The second photoresist layer 110 is then patterned. As shown in FIG. 7, the patterning of second photoresist layer 110 creates openings 112 over a portion of inner strut layer 106. The second photoresist layer 110 may be patterned as described above with respect to the first photoresist layer 102, or by other methods known to those of ordinary skill in the art. The openings 112 are sized for the desired size of the cavities in the struts of the stent.

After the second photoresist layer 110 has been patterned, a sacrificial layer 114 is deposited in openings 112 of second photoresist layer 110. Sacrificial layer 114 may be made of the same material as substrate 100 (or the coating layer of substrate 100), such as copper, or of other materials that may be removed after the top strut layer is deposited, as described in more detail below. Sacrificial layer 114 is sized for the desired size of the cavity or lumen within the struts of the stent.

The second photoresist layer 110 is then removed, leaving the substrate 100, the inner strut layer 106 disposed on the substrate 100, and the sacrificial layer 114 disposed on portions of the inner strut layer 106, as shown in FIG. 9. The second photoresist layer 110 may be removed using the same methods described above with respect to removal of the first photoresist layer 102, or other methods known to those of ordinary skill in the art.

After the second photoresist layer 110 is removed, a third photoresist layer 116 is deposited over the sacrificial layer 114, first strut layer 106, and substrate 100, as shown in FIG. 10. Similarly to the second photoresist layer 110 being applied over the first photoresist layer 102, third photoresist layer 116 may be applied over second photoresist layer 110 without prior removal of second photoresist layer 110. However, as also noted above, later processes for removing accumulated photoresist layers may be more difficult. The third photoresist layer 116 may be deposited by the methods described above with respect to the first photoresist layer 102, or other methods known to those of ordinary skill in the art.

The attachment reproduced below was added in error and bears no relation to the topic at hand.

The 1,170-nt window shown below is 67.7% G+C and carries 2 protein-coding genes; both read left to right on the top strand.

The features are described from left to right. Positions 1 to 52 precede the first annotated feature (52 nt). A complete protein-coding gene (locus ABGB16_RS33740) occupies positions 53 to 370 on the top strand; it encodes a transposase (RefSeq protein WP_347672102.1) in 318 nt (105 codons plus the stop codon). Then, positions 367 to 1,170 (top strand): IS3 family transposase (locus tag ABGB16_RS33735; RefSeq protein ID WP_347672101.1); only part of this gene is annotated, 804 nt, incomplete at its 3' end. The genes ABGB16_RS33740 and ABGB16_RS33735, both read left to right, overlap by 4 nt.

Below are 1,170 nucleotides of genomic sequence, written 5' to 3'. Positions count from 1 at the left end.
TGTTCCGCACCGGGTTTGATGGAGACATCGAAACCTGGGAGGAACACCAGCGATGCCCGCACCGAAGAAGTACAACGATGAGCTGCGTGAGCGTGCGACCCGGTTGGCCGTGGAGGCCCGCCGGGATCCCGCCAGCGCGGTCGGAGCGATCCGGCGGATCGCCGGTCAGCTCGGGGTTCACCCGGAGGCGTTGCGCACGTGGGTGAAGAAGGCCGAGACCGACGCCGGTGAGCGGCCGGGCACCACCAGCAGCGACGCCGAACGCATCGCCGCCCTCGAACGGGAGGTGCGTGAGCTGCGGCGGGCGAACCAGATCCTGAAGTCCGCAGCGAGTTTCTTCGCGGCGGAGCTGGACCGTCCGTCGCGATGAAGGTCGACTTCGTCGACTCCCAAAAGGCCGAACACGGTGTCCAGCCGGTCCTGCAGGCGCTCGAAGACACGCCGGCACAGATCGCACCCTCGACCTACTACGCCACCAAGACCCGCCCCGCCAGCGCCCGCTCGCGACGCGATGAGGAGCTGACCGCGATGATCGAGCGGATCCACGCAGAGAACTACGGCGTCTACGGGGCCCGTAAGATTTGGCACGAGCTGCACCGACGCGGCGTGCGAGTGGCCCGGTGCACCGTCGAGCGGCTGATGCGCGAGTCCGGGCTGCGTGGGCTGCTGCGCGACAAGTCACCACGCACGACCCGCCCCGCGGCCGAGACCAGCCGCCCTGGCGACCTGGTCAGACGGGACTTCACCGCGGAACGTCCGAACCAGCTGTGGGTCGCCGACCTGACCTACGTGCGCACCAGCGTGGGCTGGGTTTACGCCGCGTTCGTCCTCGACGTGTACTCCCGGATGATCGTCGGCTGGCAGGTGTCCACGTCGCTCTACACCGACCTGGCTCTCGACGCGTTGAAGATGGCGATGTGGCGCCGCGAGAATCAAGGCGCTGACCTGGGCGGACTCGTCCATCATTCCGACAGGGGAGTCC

After the third photoresist layer 116 is deposited, the third photoresist layer 116 is patterned. The third photoresist layer 116 may be patterned by any of the methods described above for patterning the first photoresist layer 102, or other methods known to those of ordinary skill in the art. As shown in FIG. 11, the pattern for the third photoresist layer 116 provides openings 118 for the second layer of strut material, described below. As also shown in FIG. 11, portions 120 of third photoresist layer 116 remain on sacrificial material 114. Portions 120 provide openings through the strut material to provide access the strut cavities, as described in more detail below.

After the third photoresist layer 116 is patterned, a second strut layer 122 is deposited in the openings 118 of the third photoresist layer 116. Second strut layer 122 is preferably made of the same material as inner strut layer 106. Second strut layer 122 is formed in the openings 118 of third photoresist layer 116, as shown in FIG. 12. As can be seen in FIG. 12, second strut layer 122 is formed over portions of the inner strut layer 106 and along the sides of and over portions of the top of the sacrificial material 114. Second strut layer 122 may be formed by the same methods described above with respect to the inner strut layer 106. Second strut layer 106 provides the side walls and outer wall of the struts of the stent.

After the second strut layer 122 is formed, the remaining portions of the third photoresist layer 116 are removed. Third photoresist layer 116 may be removed using the same methods described above for removing the first photoresist layer 102, or any other methods known to those of ordinary skill in the art. After the third photoresist layer 116 is removed, the inner strut layer 106 and second strut layer 122 remain disposed on substrate 100, with sacrificial material 114 remaining in the cavities between the strut layers 106/122, as shown in FIG. 13.